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Post-war consensus was a myth. Discuss.

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'Post-war consensus was a myth'. Discuss. In 1945 Clement Attlee was elected Prime Minister of Great Britain. In the ensuing years, certain historians believe that there was a political consensus, a debate which was laid out by Paul Addison in 1975.1 However other historians such as Harriet Jones have disagreed with this and argue that this post-war political consensus was a myth. Other historians such as Kavanagh and Morris have defined consensus as "a high level of agreement at both elite and popular levels".2 This essay will argue that there was consensus among the British political elite, however, it will also argue that, at 'popular levels' there is the view that a consensus between these supporters of the conservative and labour parties did not exist. The argument that post-war consensus was a myth is supported by the differences between their policies, as seen in the 1950's election manifestos. In 1950 the Labour party were pursuing a policy of nationalisation of key industries within the British economy, for example the coal, electric and steel sectors. This is clearly stated in their manifesto with their defence of this policy arguing that "in 1949 output was 28 million tonnes higher than 1945" this, in the Labour party's opinion, showed that "nationalisation...has saved the British industry from collapse"3. ...read more.


of the classic welfare state".10 This act was written by the conservative minister Butler, but was implemented practically by his labour successor following the 1945 election, showing a level of consensus as both parties had the same direction. Butler himself believed that a political consensus existed after 1945 especially between himself and Wilkinson the labour education minister as he said "both of us spoke the language of Keynesianism". This shows on this issue there was a definite political consensus that existed in the post-war era amongst the political elite. This feeling of consensus amongst the two parties can also be seen through the study of other policies which didn't really change between the different governments, for example foreign policy. In 1945 Ernest Bevin became the foreign secretary and essentially continued the policies of Sir Antony Eden with whom he had worked closely during the wartime coalition. Kavanagh and Morris point out that following the labour victory in 1945 Attlee laid out his main foreign policy aims which included "retreat from the Empire...[to pursue...Britain's role as a nuclear power and membership of the Atlantic alliance]", 11which they argue were policies that were accepted and pursued by conceding conservative governments as well. ...read more.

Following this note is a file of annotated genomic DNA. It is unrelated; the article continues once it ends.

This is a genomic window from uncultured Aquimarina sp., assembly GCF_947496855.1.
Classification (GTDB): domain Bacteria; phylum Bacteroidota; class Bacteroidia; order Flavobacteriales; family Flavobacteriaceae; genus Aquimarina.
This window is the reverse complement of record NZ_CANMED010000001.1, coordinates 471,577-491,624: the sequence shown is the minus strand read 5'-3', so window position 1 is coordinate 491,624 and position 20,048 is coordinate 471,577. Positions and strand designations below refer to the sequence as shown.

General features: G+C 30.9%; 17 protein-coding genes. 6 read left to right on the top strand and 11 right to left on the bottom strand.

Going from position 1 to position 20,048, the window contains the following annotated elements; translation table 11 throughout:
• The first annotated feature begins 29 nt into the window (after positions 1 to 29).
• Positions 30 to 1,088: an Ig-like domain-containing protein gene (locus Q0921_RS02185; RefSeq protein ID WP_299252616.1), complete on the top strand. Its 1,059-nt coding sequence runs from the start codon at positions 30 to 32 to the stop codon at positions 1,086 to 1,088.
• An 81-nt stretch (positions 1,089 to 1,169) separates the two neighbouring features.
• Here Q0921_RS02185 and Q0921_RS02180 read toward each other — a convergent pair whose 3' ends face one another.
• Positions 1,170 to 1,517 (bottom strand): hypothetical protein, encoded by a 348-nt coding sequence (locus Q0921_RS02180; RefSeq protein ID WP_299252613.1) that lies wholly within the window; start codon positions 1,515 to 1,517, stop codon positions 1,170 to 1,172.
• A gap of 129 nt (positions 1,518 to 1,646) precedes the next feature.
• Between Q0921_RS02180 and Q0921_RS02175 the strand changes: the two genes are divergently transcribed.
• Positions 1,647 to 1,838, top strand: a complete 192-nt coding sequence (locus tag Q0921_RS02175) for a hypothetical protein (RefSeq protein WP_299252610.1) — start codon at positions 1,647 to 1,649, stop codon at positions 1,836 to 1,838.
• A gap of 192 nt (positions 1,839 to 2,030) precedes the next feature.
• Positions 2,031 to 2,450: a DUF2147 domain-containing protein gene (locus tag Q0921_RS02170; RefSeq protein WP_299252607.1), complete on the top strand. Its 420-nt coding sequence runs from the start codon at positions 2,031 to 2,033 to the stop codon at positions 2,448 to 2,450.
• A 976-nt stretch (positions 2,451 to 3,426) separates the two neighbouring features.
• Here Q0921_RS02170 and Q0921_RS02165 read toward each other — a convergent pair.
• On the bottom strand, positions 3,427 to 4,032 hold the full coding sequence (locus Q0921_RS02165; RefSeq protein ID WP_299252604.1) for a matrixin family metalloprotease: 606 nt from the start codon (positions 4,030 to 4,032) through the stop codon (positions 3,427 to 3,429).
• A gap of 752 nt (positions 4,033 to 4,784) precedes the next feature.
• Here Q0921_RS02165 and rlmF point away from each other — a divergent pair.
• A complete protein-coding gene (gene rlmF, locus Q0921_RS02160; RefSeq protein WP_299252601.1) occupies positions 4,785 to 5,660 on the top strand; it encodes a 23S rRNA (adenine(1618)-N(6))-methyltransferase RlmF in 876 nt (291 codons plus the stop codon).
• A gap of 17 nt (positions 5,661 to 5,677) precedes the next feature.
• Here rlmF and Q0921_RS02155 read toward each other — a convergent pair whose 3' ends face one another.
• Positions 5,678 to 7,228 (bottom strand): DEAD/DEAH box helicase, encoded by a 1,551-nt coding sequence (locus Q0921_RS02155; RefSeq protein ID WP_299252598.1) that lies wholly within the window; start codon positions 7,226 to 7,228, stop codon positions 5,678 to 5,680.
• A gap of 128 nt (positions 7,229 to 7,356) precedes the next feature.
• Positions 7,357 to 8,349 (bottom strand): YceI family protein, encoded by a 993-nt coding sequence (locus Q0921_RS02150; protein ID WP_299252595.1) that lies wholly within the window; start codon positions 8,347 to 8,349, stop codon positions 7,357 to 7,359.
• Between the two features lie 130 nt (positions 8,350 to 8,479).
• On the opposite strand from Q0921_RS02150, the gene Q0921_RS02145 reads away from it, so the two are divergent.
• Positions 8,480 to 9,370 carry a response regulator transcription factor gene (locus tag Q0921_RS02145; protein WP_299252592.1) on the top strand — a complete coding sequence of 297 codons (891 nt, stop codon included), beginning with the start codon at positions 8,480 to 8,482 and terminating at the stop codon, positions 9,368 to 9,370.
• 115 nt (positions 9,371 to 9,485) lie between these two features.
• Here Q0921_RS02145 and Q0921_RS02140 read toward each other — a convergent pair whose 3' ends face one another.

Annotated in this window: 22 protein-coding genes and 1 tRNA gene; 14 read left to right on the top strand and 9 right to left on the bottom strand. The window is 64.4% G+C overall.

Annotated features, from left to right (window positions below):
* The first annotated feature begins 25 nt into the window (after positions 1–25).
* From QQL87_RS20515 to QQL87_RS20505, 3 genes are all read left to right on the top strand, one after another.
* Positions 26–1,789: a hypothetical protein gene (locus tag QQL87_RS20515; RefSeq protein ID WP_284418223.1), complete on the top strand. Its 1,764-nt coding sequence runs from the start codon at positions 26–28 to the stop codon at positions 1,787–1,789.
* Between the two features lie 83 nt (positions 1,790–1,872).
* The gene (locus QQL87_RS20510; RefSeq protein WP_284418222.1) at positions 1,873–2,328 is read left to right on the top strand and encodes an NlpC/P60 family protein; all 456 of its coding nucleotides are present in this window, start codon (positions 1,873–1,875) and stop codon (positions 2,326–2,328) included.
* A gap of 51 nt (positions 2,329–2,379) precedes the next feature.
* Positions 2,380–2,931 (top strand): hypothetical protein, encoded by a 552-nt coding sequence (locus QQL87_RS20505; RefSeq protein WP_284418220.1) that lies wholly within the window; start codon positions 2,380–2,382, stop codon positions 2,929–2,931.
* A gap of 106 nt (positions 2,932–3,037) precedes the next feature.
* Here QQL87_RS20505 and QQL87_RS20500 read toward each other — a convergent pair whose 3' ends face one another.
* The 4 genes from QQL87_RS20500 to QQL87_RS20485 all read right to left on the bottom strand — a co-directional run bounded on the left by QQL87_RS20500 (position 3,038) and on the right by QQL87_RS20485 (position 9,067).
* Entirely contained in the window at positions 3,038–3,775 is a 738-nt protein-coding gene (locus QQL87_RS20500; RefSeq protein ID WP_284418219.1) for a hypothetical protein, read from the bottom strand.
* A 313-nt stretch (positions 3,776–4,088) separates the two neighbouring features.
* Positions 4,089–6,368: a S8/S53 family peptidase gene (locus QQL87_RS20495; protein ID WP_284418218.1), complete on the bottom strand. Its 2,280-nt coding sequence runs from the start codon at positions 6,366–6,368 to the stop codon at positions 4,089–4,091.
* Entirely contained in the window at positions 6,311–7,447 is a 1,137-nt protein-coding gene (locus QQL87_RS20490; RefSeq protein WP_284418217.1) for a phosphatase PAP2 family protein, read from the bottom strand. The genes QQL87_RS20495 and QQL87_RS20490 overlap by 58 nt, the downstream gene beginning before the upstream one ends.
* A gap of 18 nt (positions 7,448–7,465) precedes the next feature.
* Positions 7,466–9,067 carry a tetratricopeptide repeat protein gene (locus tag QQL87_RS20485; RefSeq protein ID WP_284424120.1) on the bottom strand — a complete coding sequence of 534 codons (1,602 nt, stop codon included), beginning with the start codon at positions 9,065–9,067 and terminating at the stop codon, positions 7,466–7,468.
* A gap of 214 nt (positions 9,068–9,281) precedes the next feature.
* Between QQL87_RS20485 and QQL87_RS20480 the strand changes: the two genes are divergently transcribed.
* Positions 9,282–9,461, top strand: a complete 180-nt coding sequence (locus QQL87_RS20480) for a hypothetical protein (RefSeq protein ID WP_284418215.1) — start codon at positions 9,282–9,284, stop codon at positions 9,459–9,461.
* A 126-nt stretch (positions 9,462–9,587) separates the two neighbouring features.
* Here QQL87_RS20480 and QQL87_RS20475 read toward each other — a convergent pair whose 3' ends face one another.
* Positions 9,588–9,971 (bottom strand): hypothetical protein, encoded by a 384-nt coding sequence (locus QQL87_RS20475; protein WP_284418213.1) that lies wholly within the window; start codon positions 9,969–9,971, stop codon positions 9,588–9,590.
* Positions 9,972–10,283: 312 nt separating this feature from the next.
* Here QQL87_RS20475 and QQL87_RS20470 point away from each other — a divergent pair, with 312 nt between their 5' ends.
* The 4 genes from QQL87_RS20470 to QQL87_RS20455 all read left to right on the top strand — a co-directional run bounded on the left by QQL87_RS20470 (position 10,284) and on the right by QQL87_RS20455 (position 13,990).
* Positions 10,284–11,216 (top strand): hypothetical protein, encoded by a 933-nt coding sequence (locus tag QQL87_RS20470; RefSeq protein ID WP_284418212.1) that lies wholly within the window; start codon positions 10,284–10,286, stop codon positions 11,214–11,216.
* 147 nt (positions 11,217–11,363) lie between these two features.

They argue that there were differences between the parties but these were only "differences of ruhetoric... and of emphasis". This links closely to Butler who stated that both parties spoke the language of Keynesianism, but they "spoke it with different accents and differing emphasis." This shows that a consensus existed at an elite level where it was most effective and apparent. 16 To conclude if we are define consensus as Addison did as "an historically unusual degree of agreement over a wide range of economic and social policies" 17then this essay has shown a consensus did exist in British politics in the post-war era as on certain key policies the Labour and Conservative governments had the same direction. Moreover Kavanagh and Morris argue that when Churchill was re-elected in 1951 most major "welfare...foreign and colonial [policies were] largely untouched", 18I believe this demonstrates the similarities of both parties policies and direction, which shows that consensus existed between the elite of the era. Although there were differences between the supporters of the political parties on ideological grounds these differences played a very insignificant role in fermenting the parties' direction as essentially a political consensus existed as both governments worked together in order to make Great Britain great again. ...read more.

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